Specialty Drug Cost Containment Strategy – The Indian Giver Method

Why would any payer cover something when they have only the slightest intention of doing so?

“It is not surprising that insurers are carefully scrutinizing the care of patients treated with biologics, which are among the most expensive medications on the market. Biologics are considered specialty drugs, a class that includes the best-selling Humira, used to treat arthritis. Specialty drug spending in the U.S. is expected to reach $505 billion in 2023.”

“When United refused to pay for McNaughton’s treatment……his family did something unusual. They fought back with a lawsuit, which uncovered a trove of materials, including internal emails and tape-recorded exchanges among company employees. Those records offer an extraordinary behind-the-scenes look at how one of America’s leading health care insurers relentlessly fought to reduce spending on care, even as its profits rose to record levels.”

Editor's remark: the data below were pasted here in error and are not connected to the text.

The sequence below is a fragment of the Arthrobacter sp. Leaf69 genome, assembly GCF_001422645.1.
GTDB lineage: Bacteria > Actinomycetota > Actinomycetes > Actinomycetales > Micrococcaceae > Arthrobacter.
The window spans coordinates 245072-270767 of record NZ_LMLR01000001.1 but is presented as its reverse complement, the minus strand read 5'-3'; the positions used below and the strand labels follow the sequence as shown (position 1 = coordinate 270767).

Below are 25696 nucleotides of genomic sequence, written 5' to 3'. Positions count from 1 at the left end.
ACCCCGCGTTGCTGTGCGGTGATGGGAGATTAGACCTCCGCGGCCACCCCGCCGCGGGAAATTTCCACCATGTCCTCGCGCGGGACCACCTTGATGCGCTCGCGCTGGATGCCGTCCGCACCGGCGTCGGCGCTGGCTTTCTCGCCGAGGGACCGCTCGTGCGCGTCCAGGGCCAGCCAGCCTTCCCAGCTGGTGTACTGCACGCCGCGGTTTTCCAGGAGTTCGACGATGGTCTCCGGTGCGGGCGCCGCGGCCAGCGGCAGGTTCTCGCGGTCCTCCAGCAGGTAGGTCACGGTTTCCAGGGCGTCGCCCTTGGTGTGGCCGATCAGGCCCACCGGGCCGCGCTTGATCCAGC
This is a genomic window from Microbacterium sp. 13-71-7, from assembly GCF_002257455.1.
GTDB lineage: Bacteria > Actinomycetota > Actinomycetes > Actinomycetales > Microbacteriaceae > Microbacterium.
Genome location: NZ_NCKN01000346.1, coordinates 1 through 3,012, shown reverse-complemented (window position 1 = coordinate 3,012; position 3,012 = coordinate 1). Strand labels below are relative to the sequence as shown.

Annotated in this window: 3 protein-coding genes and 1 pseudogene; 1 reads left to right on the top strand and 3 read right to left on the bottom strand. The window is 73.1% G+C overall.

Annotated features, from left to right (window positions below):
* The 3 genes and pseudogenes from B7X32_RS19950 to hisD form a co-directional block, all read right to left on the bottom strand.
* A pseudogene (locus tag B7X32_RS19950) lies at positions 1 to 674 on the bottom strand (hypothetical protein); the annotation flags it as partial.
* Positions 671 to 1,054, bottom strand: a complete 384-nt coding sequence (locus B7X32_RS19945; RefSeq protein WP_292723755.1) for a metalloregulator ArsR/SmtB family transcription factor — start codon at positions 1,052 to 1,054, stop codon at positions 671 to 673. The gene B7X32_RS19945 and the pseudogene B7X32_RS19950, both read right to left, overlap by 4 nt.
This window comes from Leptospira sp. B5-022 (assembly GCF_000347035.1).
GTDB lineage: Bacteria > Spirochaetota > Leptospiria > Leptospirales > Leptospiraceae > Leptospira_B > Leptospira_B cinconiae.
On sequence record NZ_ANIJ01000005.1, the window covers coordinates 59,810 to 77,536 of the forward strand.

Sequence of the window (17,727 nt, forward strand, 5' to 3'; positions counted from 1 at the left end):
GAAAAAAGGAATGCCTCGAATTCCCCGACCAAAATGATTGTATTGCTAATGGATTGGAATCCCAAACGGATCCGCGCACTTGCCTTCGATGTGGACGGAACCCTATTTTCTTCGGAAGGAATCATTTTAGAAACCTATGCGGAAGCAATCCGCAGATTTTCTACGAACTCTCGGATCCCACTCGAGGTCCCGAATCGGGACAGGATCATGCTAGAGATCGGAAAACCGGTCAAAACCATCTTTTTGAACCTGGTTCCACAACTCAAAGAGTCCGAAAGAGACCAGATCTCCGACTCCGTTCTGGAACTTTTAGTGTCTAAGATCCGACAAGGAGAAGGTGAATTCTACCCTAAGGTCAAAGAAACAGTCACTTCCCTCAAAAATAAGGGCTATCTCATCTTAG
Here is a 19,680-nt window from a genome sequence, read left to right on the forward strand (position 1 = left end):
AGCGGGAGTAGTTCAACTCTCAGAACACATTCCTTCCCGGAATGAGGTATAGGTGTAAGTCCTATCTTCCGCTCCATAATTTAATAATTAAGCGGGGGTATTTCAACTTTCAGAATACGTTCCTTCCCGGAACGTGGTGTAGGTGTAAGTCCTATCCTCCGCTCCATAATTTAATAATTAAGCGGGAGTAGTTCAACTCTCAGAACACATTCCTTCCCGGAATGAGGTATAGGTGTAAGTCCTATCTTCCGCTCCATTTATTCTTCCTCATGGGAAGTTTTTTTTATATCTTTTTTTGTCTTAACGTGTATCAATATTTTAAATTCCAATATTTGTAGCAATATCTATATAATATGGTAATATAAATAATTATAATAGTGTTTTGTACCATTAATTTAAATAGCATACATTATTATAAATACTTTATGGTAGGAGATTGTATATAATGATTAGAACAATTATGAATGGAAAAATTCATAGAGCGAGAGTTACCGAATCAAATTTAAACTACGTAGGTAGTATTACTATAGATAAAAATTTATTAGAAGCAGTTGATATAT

Can you imagine the pressure that would surely be brought to bear on a self-funded plan sponsor in a situation like this one when a stop loss carrier denies a claim on similar grounds or completely lasers out the risk on renewal? There’s a better, more humane strategy than The Indian Giver method of risk transfer –The Hot Potato Method

Inside UnitedHealth’s Effort to Deny Coverage for a Patient’s Care — ProPublica